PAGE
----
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Simone Biles prioritized her health. Kerri Strug never had the chance to.

As the rhinestones on her leotards declare, Simone Biles is the G.O.A.T. — the greatest gymnast of all time. Her record-breaking flips and twists have won her 30 gold, silver and bronze medals over her years competing at the Olympics and World Championships.

So when she pulled out of the Olympic women’s team gymnastics final on Tuesday, citing mental health, NBC commentators, receiving the news live, were at a loss for words. (Biles also subsequently withdrew from the women’s individual all-around competition, in which her teammate Sunisa Lee took home gold on Thursday.) Internet talking heads like Piers Morgan have called her “weak” and a “quitter,” saying she should have pushed through.

In doing so, many recalled and praised athletes who did push through injury to win for their team — and particularly the Jewish gymnast Kerri Strug, who performed a vault during the team competition in the 1996 Atlanta Olympics on a badly injured ankle, and stuck the landing before collapsing to all fours. Strug needed to be carried off the mat and, later, onto the podium when the team won the gold. She’d expressed trepidation before the event, asking her coach, Béla Károlyi, “Do we need this?” The answer, it turned out after the fact, was no: The team would have won gold even without the points Strug earned with the vault.

Strug’s choice had major repercussions, exacerbating her injury and causing her to withdraw from the 1996 all-around and all individual events — and, ultimately, ending her career at age 18. She was hailed as heroic at the time, but in 2021, particularly in light of Biles’ choice to withdraw, Strug’s injured vault looks more like an illustration of the dangerous pressures and impossible expectations to which elite athletes in all sports are subjected, and of how little say many have in their own health and performance.

At the highest levels, athletic life always involves sacrifice. Strug has spoken, for instance, about having to choose between Hebrew school and the gym. But sacrificing physical and mental health, as many pundits demanded Biles choose to — and as Strug was pushed to do — is a different choice than missing Hebrew school.

Kerri Strug, injured after her vault, being carried by coach Bela Karolyi to the podium to receive her gold medal.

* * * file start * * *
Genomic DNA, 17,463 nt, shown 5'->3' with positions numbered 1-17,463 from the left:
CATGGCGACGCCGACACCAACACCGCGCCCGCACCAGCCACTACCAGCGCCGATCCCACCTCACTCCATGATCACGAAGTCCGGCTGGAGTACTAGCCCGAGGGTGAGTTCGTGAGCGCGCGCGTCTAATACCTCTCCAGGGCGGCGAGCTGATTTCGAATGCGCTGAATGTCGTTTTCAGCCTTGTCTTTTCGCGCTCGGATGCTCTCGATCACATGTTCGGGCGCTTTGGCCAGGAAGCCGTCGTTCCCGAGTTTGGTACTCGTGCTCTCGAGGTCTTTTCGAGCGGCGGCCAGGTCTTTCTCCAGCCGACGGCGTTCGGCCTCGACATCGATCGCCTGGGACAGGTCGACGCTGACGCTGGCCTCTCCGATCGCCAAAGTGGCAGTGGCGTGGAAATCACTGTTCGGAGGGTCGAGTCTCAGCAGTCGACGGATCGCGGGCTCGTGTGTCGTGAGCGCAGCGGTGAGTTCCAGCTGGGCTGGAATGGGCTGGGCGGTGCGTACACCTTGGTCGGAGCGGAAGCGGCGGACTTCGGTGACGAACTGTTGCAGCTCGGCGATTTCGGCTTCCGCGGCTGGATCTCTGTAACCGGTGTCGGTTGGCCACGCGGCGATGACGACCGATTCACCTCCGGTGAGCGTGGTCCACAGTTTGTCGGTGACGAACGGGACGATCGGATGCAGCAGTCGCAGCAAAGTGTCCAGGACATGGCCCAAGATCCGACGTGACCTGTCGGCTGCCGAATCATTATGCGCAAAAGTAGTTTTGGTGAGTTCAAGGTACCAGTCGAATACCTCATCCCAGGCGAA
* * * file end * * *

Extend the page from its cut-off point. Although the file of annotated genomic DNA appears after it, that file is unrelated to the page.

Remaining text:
Kerri Strug, injured after her vault, being carried by coach Bela Karolyi to the podium to receive her gold medal. Photo by Getty Images

It’s dismaying that, 25 years after Strug sacrificed her career for a vault her team turned out not to need, so many are heralding that action as emblematic of national pride, not asking what kind of national pride demands that athletes permanently sacrifice their health for the nationalistic glory of their home countries.

Biles has been outspoken about her efforts to create systemic change in gymnastics, a sport that has long been rife with abuse, from the sexual predations of Larry Nassar to coaches who yell and shame their athletes. The issue she experienced on the floor — “the twisties,” in which gymnasts or divers abruptly lose the muscle memory required to orient themselves in the air — can lead to disastrous landings or falls, which can spell paralysis, or worse. Being honest about that danger, and prioritizing her own physical and mental health in the midst of one of the most visible competitions in the world, is another bold step toward change.

It’s in keeping with improvements that she has spent years advocating for, and will perhaps help pave the way for athletes in all sports to have the agency to make the best choices for themselves — an agency that Strug never had.

As for Strug, she tweeted out her support for Biles after her decision. And her teammate Dominique Moceanu, who also continued to perform through a dangerous injury in the ‘96 games, implied that she wished she’d had the ability to make a similar choice in defense of her own health.

Besides, as Strug pointed out, the U.S. team still won silver — no small accomplishment.


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